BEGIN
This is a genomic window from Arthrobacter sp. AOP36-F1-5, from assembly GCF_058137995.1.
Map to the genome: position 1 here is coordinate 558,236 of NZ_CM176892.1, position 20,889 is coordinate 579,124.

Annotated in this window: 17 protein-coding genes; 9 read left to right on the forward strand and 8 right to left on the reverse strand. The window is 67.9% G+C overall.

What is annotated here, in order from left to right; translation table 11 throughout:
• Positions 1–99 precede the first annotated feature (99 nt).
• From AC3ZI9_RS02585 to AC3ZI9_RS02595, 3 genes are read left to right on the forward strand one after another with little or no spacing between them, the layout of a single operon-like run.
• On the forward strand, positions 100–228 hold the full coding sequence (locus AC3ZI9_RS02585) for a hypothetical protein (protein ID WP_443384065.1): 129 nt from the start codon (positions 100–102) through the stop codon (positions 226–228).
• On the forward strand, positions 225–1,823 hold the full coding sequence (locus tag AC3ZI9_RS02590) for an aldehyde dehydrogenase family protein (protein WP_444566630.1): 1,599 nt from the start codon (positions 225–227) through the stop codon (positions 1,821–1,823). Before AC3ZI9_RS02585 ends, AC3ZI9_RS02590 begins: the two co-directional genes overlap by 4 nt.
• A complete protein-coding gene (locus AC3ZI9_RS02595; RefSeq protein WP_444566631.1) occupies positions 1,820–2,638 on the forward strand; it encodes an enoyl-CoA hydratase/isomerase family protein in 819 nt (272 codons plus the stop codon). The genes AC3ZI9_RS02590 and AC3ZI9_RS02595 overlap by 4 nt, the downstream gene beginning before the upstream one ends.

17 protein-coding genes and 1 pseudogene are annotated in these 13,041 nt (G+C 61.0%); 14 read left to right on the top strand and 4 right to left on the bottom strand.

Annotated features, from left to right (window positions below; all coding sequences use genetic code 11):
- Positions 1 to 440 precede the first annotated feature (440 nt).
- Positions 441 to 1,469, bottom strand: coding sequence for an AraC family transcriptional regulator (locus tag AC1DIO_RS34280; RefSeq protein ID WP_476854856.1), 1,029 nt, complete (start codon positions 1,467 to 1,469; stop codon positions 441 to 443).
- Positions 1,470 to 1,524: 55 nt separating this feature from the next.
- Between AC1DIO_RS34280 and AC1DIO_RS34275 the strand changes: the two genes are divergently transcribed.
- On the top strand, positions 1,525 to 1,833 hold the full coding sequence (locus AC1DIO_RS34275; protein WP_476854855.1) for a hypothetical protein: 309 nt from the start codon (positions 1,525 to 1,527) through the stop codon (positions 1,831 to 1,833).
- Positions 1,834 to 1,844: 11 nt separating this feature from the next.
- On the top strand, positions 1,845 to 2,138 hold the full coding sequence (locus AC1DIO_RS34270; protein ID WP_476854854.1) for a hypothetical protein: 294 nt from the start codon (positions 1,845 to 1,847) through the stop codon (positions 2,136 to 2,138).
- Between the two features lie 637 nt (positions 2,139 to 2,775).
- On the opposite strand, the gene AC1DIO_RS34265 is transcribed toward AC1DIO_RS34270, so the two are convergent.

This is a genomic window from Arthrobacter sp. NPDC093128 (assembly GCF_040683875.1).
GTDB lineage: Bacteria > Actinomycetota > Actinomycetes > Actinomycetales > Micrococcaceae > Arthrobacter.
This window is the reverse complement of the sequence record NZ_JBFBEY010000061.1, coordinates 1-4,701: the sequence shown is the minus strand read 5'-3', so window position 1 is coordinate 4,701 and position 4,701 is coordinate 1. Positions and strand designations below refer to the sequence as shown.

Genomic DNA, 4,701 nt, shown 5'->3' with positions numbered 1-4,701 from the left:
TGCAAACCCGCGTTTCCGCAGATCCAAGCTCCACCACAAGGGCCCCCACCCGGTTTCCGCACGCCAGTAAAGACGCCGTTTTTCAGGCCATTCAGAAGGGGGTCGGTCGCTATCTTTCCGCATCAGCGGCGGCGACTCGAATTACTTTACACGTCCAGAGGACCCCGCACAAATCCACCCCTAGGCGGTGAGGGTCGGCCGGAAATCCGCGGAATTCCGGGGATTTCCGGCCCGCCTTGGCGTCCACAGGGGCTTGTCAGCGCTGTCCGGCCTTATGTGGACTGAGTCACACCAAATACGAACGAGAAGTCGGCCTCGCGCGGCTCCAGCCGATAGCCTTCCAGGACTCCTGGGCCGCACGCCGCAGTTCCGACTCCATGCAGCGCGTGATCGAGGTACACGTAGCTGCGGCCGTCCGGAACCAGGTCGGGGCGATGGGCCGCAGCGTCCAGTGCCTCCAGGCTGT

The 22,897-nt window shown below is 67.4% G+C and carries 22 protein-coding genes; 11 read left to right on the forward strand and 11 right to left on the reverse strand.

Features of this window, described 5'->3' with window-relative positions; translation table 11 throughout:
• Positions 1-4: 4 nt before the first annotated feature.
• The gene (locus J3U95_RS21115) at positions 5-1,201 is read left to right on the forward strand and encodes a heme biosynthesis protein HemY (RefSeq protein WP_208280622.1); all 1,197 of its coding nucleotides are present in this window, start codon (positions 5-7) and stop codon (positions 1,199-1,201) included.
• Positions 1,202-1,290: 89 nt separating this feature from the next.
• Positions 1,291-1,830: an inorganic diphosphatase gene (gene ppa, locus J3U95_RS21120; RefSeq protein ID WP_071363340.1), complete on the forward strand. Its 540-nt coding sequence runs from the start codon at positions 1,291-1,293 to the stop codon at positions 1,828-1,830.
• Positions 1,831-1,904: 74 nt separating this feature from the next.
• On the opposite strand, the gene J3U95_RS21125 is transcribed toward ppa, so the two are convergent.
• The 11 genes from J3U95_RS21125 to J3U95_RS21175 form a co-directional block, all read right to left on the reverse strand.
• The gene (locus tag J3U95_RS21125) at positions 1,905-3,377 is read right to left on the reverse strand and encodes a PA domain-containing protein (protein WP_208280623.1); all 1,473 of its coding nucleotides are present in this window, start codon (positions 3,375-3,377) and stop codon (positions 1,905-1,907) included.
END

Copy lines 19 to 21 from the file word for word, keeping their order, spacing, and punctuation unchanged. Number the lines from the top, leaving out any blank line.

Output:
- Between the two features lie 637 nt (positions 2,139 to 2,775).
- On the opposite strand, the gene AC1DIO_RS34265 is transcribed toward AC1DIO_RS34270, so the two are convergent.

This is a genomic window from Arthrobacter sp. NPDC093128 (assembly GCF_040683875.1).